TandemHearts

California Sprint Triathlon

June 29th, 2015

A few weeks ago after a group swim at Shadow Cliffs, my teammates were talking about who was doing this event and having a BBQ after.  I pondered on the drive home doing the event as well, mostly just for the BBQ.  🙂  My teammates were signed up for the International (Olympic) distance, but there was also a sprint being held at the same time.  I didn’t feel ready to do a 10 K run, but I’d already been doing more than the sprint distance in my bricks, so I knew I could handle a sprint.  After checking with my coach, I signed up.

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Bike Fit

April 28th, 2015

After my last race in 2012, Thom and I switched to mountain  biking and did that pretty exclusively for two years or so.  In the fall of 2014 we started riding our road bikes again.  On nearly every ride my lower back, just on the right side, would become painfully tight and the ride became a sufferfest.   However, it didn’t happen every ride and that made it harder to decide how to fix it.  At first we thought I just needed more saddle time.  Next we tried changing out the stem.  Then I switched bikes, stopped riding the Cervelo and switched to my Rivendell.  I would have  a pain free ride followed by two or three sufferefests.  Naturally, I became less excited about riding my bike.  When I ended a training ride early and couldn’t do the run that was suppose to follow it, it became obvious I needed to go to a professional fitter.  I had figured out that the pain would start after I had spent any time in the drops.  I did one ride with all of my descending on the hoods.  It wasn’t fun.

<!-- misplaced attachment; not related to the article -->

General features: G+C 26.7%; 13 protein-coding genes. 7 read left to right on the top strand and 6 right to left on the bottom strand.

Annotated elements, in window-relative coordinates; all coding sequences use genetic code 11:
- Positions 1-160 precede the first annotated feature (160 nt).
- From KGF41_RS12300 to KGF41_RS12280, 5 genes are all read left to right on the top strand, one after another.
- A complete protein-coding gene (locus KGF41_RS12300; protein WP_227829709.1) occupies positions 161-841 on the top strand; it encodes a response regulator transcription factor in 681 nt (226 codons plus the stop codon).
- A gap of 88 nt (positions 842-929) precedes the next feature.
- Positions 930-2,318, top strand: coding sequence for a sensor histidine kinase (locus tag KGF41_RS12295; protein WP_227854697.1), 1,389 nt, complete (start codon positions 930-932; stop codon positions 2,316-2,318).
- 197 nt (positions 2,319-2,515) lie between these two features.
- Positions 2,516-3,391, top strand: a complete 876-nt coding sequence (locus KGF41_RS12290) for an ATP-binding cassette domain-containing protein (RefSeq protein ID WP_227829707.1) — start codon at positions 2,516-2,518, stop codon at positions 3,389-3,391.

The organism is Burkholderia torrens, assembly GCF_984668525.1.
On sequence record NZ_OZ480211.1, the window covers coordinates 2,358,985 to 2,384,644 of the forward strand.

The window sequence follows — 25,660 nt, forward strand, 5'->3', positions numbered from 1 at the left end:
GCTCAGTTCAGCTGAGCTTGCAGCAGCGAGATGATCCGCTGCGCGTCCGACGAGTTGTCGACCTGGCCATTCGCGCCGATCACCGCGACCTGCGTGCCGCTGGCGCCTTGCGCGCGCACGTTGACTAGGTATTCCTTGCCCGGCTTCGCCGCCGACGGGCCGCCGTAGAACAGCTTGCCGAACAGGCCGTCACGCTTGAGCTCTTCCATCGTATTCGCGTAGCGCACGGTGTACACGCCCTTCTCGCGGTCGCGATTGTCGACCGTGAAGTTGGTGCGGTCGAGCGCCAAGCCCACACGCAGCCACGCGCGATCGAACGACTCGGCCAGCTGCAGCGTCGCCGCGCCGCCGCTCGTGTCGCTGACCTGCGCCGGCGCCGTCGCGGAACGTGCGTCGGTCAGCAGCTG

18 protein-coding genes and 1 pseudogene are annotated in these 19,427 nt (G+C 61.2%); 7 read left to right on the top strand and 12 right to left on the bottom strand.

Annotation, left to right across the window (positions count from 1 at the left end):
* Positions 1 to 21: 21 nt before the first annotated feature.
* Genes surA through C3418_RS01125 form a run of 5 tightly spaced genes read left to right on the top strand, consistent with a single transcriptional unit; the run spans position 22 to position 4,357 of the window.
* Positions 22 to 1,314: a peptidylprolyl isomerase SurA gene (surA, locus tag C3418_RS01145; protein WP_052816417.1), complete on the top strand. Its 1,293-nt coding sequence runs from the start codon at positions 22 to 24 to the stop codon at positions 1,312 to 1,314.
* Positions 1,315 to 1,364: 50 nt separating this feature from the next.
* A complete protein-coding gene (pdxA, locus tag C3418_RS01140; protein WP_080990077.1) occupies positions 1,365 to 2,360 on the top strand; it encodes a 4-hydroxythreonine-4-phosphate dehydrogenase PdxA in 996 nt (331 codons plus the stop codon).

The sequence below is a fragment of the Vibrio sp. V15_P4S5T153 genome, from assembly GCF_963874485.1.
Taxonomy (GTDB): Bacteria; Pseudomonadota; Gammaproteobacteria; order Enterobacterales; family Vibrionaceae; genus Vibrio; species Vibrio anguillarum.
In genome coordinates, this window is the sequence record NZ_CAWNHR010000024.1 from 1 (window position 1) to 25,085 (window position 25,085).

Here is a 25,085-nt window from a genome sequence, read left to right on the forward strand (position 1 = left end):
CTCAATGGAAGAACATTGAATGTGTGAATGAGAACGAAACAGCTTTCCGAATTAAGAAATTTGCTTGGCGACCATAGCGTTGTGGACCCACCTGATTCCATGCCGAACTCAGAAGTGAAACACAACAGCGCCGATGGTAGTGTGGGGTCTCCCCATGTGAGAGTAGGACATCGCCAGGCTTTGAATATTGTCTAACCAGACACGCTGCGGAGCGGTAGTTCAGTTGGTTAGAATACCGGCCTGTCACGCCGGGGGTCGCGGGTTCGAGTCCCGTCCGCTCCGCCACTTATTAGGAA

I scheduled my fitting for the last Friday of Spring Break and I took both bikes in.  The fitter, Andrew, spent a long time asking questions about my riding history and injuries.  We started the fitting working on the Cervelo and my shoes.  Your body only connects to the bike in three places – hands, feet and butt.   There is only so much you can do with hands and butt.  I’ve discovered just how important that foot connection is.  Andrew started making little tweaks to my saddle position and I would ride in the drops and see how quickly I could make my back hurt.  Then he put some shims under the cleats in my shoes and we experimented with those.  Last, he put shorter cranks on the bike.  Oh my!  I’ve always had a slight ache in my knees when I ride.  I figured it was normal and just part of how I was put together.  I’ve always used my knees as the reason I can’t ride a larger gear.  I can leg press 450 pounds (3 sets of ten!), so it couldn’t be strength holding me back.  It had to be joints.    Shorter cranks = no knee ache!   After about 4 hours, the Cervelo was done.  We didn’t spend much time on the Riv, as the biggest changes came from the shims in my shoes and the shorter cranks.   We’ve since put shorter cranks on the Riv as well.  The Riv is now back in the trainer and I’m riding the Cervelo outside.

I’ve done two bricks (bike/run) on the Cervelo since the fitting.  The back pain has not come back and the bike feels easier to pedal.  When I compare the last brick I did before the fitting, to the two rides I’ve done since, my average speed over the same 17 mile stretch of road has increased by one mile per hour.  That’s 5 minutes faster for a 17 mile  hilly stretch.  In addition, I’m not working as hard. Pre fitting my average heart rate over that section was 149.  Post fitting rides,my heart rate was 141 and 136.  Faster with less effort.   A heart rate of 149 puts me into zone 4 and that was my average, not my high.

Finally, I have to say that my runs on my brick days seem to be easier post fitting.  This last run, my quads didn’t feel very heavy at all.  I have been doing the exact same route each time.  Pre fitting I did the 30 minute run at a 12:40 pace and an average heart rate of 161.  My last brick run was at a 12:36 pace and average heart rate of 154.  However,  I am also doing a lot more running during the week than I have ever done before, so it could be attributed to better training.  Gee, I’m actually following Coach Rob’s plan.  🙂